As a newbie Java programmer will it be common that I'll need to create my own Exception classes so that I should spend time learning it?
Reasonably common. Definitely something you should know how to do.
Gary Charles wrote:
Did I do this correctly? Why didn't "System.out.println("In BadException now");" in my BadException class execute?
Looks alright. The message didn't print because you never call the BadException method. Do you know the difference between a method and a constructor ?
Gary Charles wrote:
Plus any general comments that might you might have.
Have a look at the Exception class. You'll notice it has a lot of constructors. You don't need to have all those constructors in your class, but you should definitely know what each of them is for, so you can make an informed decision about whether to include them in your class or not. You can of course have constructors of your own that don't match any of the Exception class constructors.
Also have a look at some of the sub classes of Exception and try and work out how and why they are different to Exception. This may give you some indication of when you should create your own exception class and when you should use an existing one.
posted 6 years ago
Thank-you for the tip(s)!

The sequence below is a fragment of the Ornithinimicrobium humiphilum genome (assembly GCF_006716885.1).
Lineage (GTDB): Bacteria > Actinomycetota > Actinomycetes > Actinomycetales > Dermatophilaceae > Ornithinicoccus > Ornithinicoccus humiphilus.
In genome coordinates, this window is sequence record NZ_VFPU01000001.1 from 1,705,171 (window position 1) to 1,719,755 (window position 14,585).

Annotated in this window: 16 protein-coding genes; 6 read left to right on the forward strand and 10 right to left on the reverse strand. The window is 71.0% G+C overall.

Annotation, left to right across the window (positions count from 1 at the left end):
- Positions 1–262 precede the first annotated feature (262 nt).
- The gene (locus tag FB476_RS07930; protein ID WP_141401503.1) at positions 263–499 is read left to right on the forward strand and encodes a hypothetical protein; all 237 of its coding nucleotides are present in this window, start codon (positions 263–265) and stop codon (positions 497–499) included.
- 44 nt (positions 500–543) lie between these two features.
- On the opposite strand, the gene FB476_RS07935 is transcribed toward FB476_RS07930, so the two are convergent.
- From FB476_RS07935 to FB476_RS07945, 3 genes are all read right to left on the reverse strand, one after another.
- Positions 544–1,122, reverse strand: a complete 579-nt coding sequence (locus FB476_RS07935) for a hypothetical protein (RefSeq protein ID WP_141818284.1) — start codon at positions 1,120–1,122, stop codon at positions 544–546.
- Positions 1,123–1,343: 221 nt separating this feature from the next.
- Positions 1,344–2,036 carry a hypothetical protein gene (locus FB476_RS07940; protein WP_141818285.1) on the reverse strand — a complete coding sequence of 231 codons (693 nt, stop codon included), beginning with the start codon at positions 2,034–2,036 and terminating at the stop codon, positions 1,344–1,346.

I had forgotten that constructors do not have a return type. I removed the void return type and am getting what I expect.
Agree with SAB that knowing how to create your own Exceptions is a good idea.
You may find you create one Exception class for your current project, and make all your other Exceptions subclasses of that.
I think that, 99% of the time, all you need to do is to implement four overloaded constructors to match from Exception. If you extend an Exception class with only two constructors, you can try thisThat’s it. A whole class. Most of the time you don’t need to do anything else. If your superclass has four constructors, it is even easier because you can use super(...); on its own in all four constructors. I recommend you check carefully that I have spelt initCause right.
You may find the hardest part is choosing a superclass for your inheritance hierarchy. Remember that choice determines whether your Exceptions are checked or unchecked.